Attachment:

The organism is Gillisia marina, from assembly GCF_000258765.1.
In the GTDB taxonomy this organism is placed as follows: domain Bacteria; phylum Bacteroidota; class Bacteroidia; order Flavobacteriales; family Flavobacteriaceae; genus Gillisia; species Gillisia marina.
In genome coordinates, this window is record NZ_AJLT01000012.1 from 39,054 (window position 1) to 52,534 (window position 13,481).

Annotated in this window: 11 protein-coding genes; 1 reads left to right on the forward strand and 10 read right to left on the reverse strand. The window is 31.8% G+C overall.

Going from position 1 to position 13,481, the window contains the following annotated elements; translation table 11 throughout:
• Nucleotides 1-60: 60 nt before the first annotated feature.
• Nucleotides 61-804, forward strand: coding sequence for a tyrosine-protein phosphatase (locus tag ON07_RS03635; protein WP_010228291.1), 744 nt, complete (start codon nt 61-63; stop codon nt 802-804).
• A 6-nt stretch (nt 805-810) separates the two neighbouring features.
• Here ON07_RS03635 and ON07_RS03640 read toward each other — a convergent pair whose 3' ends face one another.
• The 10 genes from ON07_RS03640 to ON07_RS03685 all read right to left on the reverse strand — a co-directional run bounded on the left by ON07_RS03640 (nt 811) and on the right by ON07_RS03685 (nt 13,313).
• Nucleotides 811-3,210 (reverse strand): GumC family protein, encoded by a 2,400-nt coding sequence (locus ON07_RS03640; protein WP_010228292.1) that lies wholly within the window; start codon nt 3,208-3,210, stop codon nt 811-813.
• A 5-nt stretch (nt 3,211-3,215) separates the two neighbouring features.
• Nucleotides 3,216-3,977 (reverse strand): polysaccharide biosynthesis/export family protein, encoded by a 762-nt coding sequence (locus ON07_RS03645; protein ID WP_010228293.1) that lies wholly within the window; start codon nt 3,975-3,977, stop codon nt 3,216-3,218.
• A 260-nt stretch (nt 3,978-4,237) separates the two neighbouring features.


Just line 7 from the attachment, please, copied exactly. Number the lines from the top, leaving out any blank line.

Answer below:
• Nucleotides 61-804, forward strand: coding sequence for a tyrosine-protein phosphatase (locus tag ON07_RS03635; protein WP_010228291.1), 744 nt, complete (start codon nt 61-63; stop codon nt 802-804).